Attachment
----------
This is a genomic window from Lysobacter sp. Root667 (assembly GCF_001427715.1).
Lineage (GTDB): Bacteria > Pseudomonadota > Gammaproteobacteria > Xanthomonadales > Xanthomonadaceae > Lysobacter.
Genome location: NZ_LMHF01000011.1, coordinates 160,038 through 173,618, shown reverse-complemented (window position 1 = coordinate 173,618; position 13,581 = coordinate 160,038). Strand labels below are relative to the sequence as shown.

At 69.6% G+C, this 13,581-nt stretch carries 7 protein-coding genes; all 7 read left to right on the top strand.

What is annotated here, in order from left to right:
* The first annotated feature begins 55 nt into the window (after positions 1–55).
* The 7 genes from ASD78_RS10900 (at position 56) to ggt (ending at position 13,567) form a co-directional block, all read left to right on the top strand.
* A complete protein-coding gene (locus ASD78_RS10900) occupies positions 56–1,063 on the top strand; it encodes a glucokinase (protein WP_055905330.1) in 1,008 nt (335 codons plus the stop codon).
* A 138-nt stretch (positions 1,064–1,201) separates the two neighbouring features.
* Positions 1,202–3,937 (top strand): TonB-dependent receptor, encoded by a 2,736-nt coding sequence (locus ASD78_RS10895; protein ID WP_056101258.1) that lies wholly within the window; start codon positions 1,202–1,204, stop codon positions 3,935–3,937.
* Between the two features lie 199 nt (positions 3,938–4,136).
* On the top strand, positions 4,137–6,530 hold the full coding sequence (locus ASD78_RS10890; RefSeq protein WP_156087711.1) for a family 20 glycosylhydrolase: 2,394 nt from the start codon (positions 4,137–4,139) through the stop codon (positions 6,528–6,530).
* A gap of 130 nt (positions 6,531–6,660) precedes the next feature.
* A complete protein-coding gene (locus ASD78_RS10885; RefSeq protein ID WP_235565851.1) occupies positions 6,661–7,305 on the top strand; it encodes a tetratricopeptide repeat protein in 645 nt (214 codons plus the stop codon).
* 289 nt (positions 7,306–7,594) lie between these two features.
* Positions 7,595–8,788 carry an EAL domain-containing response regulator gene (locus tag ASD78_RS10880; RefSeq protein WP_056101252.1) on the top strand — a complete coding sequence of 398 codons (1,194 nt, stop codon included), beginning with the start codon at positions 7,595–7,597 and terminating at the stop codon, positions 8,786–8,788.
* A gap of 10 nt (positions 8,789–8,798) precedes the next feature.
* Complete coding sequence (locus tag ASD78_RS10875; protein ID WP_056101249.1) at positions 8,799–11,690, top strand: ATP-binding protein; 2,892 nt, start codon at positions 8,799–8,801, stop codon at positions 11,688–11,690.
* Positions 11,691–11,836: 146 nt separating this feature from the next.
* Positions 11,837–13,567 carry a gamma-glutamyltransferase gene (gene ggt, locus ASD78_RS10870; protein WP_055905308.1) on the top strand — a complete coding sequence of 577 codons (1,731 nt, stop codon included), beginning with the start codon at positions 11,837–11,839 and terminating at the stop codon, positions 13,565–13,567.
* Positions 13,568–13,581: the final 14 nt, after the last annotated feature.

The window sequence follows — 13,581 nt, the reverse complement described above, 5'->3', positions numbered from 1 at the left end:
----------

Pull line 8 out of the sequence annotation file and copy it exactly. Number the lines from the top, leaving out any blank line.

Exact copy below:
* A complete protein-coding gene (locus ASD78_RS10900) occupies positions 56–1,063 on the top strand; it encodes a glucokinase (protein WP_055905330.1) in 1,008 nt (335 codons plus the stop codon).